MIAMI (AP) — Seven people have been arrested for vandalizing statues of Christopher Columbus and Juan Ponce de León in Miami, and one man was charged with smashing a patrol car with his skateboard and trying to incite a riot, the city's police said.
The arrests happened Wednesday after a chaotic scene ensued in the city where about five dozen protesters had a confrontation with police, and a day after a figure of Columbus was torn down in Richmond, Virginia, and another was found beheaded in Boston, Massachusetts.
In Miami, demonstrators spray painted statues of Columbus and Ponce de León, a Spanish explorer who landed in Florida, in Bayfront Park with the letters “George Floyd,” “BLM,” and a hammer and sickle, news outlets reported. Miami police said one man encouraged other protesters to attack a patrol car and he smashed the vehicle's windshield with his skateboard, shattering glass on officers inside.
There is “zero tolerance for those who hide behind the peaceful protesters to incite riots, damage property, and hurt members of the public or our officers,” police added in a news release announcing the arrests.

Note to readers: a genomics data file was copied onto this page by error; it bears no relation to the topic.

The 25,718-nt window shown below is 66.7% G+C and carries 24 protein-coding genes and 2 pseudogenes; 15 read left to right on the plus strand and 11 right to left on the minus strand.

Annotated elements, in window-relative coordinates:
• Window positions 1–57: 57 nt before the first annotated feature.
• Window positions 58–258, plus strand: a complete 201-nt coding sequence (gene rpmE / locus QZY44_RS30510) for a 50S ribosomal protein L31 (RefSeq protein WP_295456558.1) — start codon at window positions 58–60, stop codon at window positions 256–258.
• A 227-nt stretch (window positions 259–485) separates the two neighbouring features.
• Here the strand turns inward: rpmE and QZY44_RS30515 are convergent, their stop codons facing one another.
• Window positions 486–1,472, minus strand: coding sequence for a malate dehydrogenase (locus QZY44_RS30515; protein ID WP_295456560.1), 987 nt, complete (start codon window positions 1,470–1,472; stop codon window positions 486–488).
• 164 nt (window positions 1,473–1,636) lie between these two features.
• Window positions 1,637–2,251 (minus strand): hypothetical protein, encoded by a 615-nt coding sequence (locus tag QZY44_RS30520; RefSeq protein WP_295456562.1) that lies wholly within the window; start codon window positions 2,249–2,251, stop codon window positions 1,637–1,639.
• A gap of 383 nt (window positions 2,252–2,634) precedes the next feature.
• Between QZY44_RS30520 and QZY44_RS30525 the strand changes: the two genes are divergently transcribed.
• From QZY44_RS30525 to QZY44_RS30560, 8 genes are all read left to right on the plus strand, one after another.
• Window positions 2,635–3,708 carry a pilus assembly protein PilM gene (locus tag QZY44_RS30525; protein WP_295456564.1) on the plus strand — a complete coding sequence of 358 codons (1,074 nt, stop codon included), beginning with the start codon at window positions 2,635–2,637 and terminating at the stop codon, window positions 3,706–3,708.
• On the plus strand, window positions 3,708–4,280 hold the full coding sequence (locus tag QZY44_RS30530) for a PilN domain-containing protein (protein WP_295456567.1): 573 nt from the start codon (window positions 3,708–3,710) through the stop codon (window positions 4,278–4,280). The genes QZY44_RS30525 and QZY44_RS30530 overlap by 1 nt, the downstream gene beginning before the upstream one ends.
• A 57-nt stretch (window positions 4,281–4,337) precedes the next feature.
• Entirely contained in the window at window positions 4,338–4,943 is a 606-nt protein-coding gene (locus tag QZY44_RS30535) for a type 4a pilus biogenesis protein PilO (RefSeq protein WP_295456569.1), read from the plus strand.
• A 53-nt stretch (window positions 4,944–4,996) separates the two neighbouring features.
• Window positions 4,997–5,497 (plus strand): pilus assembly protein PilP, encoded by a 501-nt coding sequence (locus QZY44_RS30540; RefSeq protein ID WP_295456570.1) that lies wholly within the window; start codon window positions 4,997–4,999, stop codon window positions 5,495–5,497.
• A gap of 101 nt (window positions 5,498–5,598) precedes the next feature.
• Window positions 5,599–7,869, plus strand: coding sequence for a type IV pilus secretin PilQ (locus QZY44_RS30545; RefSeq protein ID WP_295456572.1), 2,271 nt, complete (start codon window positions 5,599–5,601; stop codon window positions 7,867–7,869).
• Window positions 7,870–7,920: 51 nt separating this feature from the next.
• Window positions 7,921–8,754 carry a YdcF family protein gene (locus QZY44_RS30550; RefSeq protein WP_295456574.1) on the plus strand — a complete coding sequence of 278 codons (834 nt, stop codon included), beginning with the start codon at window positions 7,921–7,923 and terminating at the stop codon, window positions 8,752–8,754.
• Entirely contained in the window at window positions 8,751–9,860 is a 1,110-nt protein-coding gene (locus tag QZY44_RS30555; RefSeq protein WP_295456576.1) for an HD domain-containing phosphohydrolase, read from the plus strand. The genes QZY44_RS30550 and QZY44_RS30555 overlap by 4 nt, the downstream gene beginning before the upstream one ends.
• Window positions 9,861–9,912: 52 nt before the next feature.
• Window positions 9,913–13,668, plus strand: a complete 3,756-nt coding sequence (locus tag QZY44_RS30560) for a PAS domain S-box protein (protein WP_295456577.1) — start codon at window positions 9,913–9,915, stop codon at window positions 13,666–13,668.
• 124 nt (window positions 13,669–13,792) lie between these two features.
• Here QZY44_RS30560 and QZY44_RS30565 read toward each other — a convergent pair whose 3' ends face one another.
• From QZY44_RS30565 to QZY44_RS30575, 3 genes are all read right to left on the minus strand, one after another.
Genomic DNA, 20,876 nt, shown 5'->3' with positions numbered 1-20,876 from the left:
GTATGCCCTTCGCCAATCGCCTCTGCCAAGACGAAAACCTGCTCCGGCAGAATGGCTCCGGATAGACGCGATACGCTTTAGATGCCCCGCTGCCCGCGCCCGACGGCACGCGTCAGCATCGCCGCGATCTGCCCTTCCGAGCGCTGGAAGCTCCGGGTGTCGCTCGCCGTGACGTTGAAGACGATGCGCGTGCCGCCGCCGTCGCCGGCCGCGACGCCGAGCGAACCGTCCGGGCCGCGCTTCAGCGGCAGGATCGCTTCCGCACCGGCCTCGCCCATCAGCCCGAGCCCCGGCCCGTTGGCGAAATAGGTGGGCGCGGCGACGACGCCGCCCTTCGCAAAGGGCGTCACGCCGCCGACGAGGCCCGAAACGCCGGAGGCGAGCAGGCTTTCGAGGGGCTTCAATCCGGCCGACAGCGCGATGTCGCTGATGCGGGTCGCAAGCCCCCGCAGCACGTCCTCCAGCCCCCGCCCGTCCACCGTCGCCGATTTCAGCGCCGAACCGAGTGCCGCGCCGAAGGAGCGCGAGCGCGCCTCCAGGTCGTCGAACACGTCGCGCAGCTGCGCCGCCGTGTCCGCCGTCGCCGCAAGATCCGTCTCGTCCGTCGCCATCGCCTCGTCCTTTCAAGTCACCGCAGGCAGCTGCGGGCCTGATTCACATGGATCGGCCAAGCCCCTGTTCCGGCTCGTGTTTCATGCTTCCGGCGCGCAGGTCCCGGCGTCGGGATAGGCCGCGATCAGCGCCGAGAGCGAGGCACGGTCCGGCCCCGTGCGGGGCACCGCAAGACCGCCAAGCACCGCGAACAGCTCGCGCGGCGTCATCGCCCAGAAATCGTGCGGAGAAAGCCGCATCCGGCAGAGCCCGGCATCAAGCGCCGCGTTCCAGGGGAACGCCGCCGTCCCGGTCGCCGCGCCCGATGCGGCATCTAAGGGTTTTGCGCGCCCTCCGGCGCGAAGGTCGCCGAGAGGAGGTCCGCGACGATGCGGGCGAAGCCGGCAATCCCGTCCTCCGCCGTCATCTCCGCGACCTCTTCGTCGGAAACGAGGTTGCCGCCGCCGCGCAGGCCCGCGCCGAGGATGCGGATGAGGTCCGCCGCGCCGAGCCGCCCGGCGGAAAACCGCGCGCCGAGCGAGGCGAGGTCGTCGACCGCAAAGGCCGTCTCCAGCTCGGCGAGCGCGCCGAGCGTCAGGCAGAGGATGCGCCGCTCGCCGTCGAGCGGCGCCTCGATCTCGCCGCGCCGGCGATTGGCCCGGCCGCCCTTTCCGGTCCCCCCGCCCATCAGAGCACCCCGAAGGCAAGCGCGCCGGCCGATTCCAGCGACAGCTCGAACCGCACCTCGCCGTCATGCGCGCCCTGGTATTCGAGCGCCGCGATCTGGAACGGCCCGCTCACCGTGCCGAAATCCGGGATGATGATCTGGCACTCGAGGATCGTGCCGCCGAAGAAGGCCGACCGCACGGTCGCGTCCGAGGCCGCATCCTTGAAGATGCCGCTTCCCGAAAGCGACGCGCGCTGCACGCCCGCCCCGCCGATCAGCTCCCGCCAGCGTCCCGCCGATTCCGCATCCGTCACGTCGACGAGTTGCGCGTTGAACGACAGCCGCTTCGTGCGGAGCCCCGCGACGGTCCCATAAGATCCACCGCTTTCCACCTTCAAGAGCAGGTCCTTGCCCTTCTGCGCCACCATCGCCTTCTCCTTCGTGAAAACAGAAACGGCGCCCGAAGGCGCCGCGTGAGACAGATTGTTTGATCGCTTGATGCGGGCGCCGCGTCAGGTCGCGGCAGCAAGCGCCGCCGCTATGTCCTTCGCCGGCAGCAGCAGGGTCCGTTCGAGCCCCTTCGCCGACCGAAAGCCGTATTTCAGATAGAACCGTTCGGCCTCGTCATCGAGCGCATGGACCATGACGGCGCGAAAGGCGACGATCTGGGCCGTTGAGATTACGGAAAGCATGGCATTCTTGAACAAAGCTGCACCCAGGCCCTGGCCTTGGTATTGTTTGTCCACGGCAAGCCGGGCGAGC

Some protesters had been blocking police cars before the confrontation, news outlets reported. A video of the altercation from the Miami Herald shows several officers getting out of their car and tackling one protester to the ground while other officers push the crowd from the scene.
“We’ve been peaceful all week long and you just broke that peace,” Richard Dombroff, a demonstrator, told officers after the confrontation. Dombroff was given an award from county leaders for stopping people from damaging a convenience store during a protest in late May, WFOR-TV reported. Louis Hernandez, another demonstrator, said police had “came out and started brutally slamming protesters,” before the chaos ensued.
The Wednesday rally was originally organized to honor the death of an 18-year-old man, Israel “Reefa” Hernandez, who died after police used a stun gun on him in 2013, the Herald reported.
Statues of Columbus across the nation are often vandalized on Columbus Day in October as the 15th century explorer has become a polarizing figure. Native American advocates have also long pressed states to change Columbus Day to Indigenous Peoples Day over concerns that Columbus spurred centuries of genocide against indigenous populations in the Americas.
The charges against the arrested men include incite to riot, battery against an officer, aggravated assault, criminal mischief, unlawful assembly, disorderly conduct and resisting an officer.